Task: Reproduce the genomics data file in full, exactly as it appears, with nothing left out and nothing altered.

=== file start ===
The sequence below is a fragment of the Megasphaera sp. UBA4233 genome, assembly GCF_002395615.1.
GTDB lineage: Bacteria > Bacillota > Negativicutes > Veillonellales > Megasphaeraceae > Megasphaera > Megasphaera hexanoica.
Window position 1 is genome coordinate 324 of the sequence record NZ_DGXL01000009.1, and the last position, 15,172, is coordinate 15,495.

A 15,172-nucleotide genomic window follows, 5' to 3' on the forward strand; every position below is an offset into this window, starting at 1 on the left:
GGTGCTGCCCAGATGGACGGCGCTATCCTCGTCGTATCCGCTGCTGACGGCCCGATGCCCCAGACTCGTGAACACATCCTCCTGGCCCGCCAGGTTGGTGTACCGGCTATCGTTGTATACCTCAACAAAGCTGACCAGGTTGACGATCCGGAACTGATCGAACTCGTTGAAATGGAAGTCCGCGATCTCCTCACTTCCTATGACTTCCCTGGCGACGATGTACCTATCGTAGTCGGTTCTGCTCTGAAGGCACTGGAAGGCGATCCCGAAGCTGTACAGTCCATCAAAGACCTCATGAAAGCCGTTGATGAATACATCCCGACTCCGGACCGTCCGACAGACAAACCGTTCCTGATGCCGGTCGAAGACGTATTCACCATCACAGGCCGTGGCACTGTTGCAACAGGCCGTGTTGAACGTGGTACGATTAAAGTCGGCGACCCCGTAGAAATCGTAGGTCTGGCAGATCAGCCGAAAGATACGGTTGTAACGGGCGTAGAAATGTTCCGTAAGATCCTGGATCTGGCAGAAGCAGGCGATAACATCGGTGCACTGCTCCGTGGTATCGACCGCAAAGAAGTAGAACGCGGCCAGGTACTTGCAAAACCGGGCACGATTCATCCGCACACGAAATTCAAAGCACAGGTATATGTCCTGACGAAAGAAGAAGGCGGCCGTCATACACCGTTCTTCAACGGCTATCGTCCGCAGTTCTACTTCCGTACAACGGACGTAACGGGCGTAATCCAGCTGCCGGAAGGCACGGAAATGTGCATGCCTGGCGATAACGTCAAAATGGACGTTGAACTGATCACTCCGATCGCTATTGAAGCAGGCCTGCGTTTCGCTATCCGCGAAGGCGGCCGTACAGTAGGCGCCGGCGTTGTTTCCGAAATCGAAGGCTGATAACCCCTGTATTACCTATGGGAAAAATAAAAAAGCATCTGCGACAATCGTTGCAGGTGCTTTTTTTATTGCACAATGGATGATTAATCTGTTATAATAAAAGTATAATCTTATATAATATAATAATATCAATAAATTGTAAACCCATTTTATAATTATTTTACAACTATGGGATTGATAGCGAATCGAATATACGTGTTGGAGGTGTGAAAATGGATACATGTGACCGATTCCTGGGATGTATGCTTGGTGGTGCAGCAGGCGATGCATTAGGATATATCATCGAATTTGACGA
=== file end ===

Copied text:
The sequence below is a fragment of the Megasphaera sp. UBA4233 genome, assembly GCF_002395615.1.
GTDB lineage: Bacteria > Bacillota > Negativicutes > Veillonellales > Megasphaeraceae > Megasphaera > Megasphaera hexanoica.
Window position 1 is genome coordinate 324 of the sequence record NZ_DGXL01000009.1, and the last position, 15,172, is coordinate 15,495.

A 15,172-nucleotide genomic window follows, 5' to 3' on the forward strand; every position below is an offset into this window, starting at 1 on the left:
GGTGCTGCCCAGATGGACGGCGCTATCCTCGTCGTATCCGCTGCTGACGGCCCGATGCCCCAGACTCGTGAACACATCCTCCTGGCCCGCCAGGTTGGTGTACCGGCTATCGTTGTATACCTCAACAAAGCTGACCAGGTTGACGATCCGGAACTGATCGAACTCGTTGAAATGGAAGTCCGCGATCTCCTCACTTCCTATGACTTCCCTGGCGACGATGTACCTATCGTAGTCGGTTCTGCTCTGAAGGCACTGGAAGGCGATCCCGAAGCTGTACAGTCCATCAAAGACCTCATGAAAGCCGTTGATGAATACATCCCGACTCCGGACCGTCCGACAGACAAACCGTTCCTGATGCCGGTCGAAGACGTATTCACCATCACAGGCCGTGGCACTGTTGCAACAGGCCGTGTTGAACGTGGTACGATTAAAGTCGGCGACCCCGTAGAAATCGTAGGTCTGGCAGATCAGCCGAAAGATACGGTTGTAACGGGCGTAGAAATGTTCCGTAAGATCCTGGATCTGGCAGAAGCAGGCGATAACATCGGTGCACTGCTCCGTGGTATCGACCGCAAAGAAGTAGAACGCGGCCAGGTACTTGCAAAACCGGGCACGATTCATCCGCACACGAAATTCAAAGCACAGGTATATGTCCTGACGAAAGAAGAAGGCGGCCGTCATACACCGTTCTTCAACGGCTATCGTCCGCAGTTCTACTTCCGTACAACGGACGTAACGGGCGTAATCCAGCTGCCGGAAGGCACGGAAATGTGCATGCCTGGCGATAACGTCAAAATGGACGTTGAACTGATCACTCCGATCGCTATTGAAGCAGGCCTGCGTTTCGCTATCCGCGAAGGCGGCCGTACAGTAGGCGCCGGCGTTGTTTCCGAAATCGAAGGCTGATAACCCCTGTATTACCTATGGGAAAAATAAAAAAGCATCTGCGACAATCGTTGCAGGTGCTTTTTTTATTGCACAATGGATGATTAATCTGTTATAATAAAAGTATAATCTTATATAATATAATAATATCAATAAATTGTAAACCCATTTTATAATTATTTTACAACTATGGGATTGATAGCGAATCGAATATACGTGTTGGAGGTGTGAAAATGGATACATGTGACCGATTCCTGGGATGTATGCTTGGTGGTGCAGCAGGCGATGCATTAGGATATATCATCGAATTTGACGA